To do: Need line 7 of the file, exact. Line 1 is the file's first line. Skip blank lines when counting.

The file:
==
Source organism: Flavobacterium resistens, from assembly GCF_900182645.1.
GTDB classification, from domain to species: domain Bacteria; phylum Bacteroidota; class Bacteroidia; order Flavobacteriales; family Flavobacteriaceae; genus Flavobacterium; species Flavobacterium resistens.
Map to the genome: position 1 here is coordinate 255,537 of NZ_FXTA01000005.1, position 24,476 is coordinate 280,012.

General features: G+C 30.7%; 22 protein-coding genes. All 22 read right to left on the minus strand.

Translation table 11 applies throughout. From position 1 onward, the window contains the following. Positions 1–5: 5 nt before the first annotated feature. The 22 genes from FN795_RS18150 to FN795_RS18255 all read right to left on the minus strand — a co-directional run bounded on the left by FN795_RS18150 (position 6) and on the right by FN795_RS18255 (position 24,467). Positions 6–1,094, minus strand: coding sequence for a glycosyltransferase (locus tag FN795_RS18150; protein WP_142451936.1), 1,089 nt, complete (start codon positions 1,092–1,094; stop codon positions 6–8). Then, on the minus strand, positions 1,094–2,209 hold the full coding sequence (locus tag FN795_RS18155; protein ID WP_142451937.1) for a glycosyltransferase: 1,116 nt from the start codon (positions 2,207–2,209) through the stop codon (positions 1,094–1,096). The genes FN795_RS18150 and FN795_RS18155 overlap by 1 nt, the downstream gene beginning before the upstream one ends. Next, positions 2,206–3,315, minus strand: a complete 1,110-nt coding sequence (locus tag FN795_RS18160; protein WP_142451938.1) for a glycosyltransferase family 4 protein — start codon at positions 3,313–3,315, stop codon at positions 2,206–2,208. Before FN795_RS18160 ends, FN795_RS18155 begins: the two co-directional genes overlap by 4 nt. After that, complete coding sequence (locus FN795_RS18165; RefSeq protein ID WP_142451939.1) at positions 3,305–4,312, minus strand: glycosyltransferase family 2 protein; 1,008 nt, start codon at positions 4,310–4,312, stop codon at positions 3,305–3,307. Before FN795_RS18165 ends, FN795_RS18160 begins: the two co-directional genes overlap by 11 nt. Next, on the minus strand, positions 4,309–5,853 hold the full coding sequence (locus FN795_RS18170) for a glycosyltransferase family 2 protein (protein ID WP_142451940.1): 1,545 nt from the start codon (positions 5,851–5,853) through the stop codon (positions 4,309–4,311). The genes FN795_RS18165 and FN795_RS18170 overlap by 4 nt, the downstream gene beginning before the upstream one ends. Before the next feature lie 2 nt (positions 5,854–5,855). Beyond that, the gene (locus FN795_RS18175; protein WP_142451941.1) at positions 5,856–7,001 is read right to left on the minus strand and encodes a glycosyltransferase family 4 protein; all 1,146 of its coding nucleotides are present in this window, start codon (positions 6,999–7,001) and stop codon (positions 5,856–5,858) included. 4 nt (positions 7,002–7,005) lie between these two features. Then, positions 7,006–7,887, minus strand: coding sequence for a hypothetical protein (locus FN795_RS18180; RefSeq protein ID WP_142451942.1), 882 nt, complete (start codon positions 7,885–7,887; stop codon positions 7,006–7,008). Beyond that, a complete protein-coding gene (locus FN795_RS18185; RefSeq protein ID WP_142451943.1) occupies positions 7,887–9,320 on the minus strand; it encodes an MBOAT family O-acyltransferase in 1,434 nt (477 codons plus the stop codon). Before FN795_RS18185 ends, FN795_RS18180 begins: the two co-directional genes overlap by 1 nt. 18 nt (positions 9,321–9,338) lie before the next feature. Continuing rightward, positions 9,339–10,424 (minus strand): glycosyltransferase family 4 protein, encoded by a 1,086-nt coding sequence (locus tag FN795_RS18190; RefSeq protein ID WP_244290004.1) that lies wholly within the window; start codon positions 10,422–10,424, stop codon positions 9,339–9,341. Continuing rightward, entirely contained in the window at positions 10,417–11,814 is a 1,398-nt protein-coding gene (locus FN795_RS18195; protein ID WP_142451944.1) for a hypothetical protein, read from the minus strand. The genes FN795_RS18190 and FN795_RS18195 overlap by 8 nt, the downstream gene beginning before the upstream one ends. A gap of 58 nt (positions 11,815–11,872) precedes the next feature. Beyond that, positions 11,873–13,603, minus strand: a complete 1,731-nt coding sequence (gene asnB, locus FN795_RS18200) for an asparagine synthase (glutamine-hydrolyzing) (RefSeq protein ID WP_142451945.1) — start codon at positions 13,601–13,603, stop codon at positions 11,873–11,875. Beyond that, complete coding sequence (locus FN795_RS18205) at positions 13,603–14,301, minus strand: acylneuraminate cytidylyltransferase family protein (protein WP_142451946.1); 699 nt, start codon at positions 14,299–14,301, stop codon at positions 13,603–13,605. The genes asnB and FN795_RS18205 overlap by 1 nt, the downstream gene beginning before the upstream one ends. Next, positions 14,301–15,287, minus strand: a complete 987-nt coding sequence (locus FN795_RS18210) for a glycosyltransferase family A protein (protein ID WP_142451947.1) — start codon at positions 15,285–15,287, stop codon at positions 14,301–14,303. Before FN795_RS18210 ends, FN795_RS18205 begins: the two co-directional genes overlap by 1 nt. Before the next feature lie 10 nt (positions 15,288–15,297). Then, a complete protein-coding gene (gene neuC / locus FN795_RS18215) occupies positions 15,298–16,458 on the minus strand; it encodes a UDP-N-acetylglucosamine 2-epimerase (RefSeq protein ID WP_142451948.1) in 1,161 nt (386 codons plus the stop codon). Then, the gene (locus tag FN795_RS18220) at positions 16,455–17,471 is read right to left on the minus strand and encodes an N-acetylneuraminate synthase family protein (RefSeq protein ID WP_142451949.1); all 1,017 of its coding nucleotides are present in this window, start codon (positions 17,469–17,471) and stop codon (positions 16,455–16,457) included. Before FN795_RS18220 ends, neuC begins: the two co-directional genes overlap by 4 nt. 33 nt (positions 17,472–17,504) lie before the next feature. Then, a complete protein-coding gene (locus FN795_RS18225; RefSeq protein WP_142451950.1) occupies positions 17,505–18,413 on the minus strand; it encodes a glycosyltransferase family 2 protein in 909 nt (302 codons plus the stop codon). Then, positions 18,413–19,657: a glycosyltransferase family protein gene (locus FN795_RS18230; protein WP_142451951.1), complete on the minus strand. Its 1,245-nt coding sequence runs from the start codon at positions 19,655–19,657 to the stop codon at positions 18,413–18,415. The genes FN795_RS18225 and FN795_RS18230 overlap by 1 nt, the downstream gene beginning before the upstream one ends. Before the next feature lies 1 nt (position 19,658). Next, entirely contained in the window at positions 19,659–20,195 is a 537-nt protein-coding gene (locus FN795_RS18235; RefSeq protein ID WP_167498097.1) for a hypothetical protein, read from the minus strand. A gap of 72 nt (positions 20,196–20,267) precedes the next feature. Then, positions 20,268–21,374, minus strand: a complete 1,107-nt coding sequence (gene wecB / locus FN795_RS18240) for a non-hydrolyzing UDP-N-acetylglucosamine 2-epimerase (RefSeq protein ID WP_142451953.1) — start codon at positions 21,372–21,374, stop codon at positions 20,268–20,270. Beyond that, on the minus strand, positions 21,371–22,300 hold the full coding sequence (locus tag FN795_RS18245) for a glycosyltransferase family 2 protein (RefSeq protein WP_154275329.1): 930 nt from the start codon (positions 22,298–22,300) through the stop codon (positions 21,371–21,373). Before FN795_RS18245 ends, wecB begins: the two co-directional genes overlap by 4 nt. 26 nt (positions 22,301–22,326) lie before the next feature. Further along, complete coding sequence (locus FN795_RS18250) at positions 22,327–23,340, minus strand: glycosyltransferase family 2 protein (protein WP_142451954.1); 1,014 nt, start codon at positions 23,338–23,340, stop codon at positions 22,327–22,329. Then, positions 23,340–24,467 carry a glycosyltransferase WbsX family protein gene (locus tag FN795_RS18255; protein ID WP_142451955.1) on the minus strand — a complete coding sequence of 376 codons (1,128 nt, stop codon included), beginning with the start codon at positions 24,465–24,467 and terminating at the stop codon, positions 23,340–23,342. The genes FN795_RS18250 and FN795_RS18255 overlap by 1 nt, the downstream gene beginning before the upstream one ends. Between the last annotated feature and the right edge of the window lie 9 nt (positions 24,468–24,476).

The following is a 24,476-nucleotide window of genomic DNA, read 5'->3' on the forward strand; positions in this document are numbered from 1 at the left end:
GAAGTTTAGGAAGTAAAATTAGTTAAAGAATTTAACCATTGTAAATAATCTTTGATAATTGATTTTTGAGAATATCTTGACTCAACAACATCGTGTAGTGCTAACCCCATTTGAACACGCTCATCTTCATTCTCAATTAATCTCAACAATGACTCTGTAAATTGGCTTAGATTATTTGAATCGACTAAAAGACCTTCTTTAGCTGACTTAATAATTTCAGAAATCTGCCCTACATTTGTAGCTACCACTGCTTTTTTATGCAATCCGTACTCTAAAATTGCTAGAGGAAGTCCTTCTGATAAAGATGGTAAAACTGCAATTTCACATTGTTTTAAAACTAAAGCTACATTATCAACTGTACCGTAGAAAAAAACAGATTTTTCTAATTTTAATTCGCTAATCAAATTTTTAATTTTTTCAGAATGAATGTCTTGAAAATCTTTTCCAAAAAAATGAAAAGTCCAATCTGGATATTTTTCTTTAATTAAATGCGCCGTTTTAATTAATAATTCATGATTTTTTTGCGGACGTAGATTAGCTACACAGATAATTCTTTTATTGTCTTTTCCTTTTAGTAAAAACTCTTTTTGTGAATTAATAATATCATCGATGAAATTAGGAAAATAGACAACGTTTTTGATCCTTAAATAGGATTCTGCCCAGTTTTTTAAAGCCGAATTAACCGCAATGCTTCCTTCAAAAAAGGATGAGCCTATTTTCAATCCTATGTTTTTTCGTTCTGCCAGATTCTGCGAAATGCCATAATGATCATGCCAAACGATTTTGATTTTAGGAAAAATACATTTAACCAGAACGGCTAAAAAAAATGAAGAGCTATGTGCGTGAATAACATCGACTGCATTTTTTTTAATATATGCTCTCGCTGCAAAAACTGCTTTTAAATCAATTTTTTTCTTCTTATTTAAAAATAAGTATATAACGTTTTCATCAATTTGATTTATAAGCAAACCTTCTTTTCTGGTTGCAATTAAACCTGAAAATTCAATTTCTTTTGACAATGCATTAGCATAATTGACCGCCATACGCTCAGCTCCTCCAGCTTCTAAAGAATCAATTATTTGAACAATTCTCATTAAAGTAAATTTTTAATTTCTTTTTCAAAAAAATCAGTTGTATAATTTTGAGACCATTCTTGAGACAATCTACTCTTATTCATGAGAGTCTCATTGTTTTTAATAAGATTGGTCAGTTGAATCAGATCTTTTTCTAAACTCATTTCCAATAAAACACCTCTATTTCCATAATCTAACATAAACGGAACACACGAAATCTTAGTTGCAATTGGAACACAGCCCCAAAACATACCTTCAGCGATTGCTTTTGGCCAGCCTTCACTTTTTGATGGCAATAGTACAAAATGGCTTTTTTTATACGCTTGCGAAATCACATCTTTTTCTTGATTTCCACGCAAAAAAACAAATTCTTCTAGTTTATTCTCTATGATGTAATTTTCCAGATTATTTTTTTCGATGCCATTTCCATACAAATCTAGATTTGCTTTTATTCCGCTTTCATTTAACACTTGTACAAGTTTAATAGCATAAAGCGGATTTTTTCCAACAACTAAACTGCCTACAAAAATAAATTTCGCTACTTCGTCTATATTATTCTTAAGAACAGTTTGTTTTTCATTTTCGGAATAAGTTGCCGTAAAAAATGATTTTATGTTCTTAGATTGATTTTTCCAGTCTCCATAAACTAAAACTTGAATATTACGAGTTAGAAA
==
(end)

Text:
GAAGTTTAGGAAGTAAAATTAGTTAAAGAATTTAACCATTGTAAATAATCTTTGATAATTGATTTTTGAGAATATCTTGACTCAACAACATCGTGTAGTGCTAACCCCATTTGAACACGCTCATCTTCATTCTCAATTAATCTCAACAATGACTCTGTAAATTGGCTTAGATTATTTGAATCGACTAAAAGACCTTCTTTAGCTGACTTAATAATTTCAGAAATCTGCCCTACATTTGTAGCTACCACTGCTTTTTTATGCAATCCGTACTCTAAAATTGCTAGAGGAAGTCCTTCTGATAAAGATGGTAAAACTGCAATTTCACATTGTTTTAAAACTAAAGCTACATTATCAACTGTACCGTAGAAAAAAACAGATTTTTCTAATTTTAATTCGCTAATCAAATTTTTAATTTTTTCAGAATGAATGTCTTGAAAATCTTTTCCAAAAAAATGAAAAGTCCAATCTGGATATTTTTCTTTAATTAAATGCGCCGTTTTAATTAATAATTCATGATTTTTTTGCGGACGTAGATTAGCTACACAGATAATTCTTTTATTGTCTTTTCCTTTTAGTAAAAACTCTTTTTGTGAATTAATAATATCATCGATGAAATTAGGAAAATAGACAACGTTTTTGATCCTTAAATAGGATTCTGCCCAGTTTTTTAAAGCCGAATTAACCGCAATGCTTCCTTCAAAAAAGGATGAGCCTATTTTCAATCCTATGTTTTTTCGTTCTGCCAGATTCTGCGAAATGCCATAATGATCATGCCAAACGATTTTGATTTTAGGAAAAATACATTTAACCAGAACGGCTAAAAAAAATGAAGAGCTATGTGCGTGAATAACATCGACTGCATTTTTTTTAATATATGCTCTCGCTGCAAAAACTGCTTTTAAATCAATTTTTTTCTTCTTATTTAAAAATAAGTATATAACGTTTTCATCAATTTGATTTATAAGCAAACCTTCTTTTCTGGTTGCAATTAAACCTGAAAATTCAATTTCTTTTGACAATGCATTAGCATAATTGACCGCCATACGCTCAGCTCCTCCAGCTTCTAAAGAATCAATTATTTGAACAATTCTCATTAAAGTAAATTTTTAATTTCTTTTTCAAAAAAATCAGTTGTATAATTTTGAGACCATTCTTGAGACAATCTACTCTTATTCATGAGAGTCTCATTGTTTTTAATAAGATTGGTCAGTTGAATCAGATCTTTTTCTAAACTCATTTCCAATAAAACACCTCTATTTCCATAATCTAACATAAACGGAACACACGAAATCTTAGTTGCAATTGGAACACAGCCCCAAAACATACCTTCAGCGATTGCTTTTGGCCAGCCTTCACTTTTTGATGGCAATAGTACAAAATGGCTTTTTTTATACGCTTGCGAAATCACATCTTTTTCTTGATTTCCACGCAAAAAAACAAATTCTTCTAGTTTATTCTCTATGATGTAATTTTCCAGATTATTTTTTTCGATGCCATTTCCATACAAATCTAGATTTGCTTTTATTCCGCTTTCATTTAACACTTGTACAAGTTTAATAGCATAAAGCGGATTTTTTCCAACAACTAAACTGCCTACAAAAATAAATTTCGCTACTTCGTCTATATTATTCTTAAGAACAGTTTGTTTTTCATTTTCGGAATAAGTTGCCGTAAAAAATGATTTTATGTTCTTAGATTGATTTTTCCAGTCTCCATAAACTAAAACTTGAATATTACGAGTTAGAAA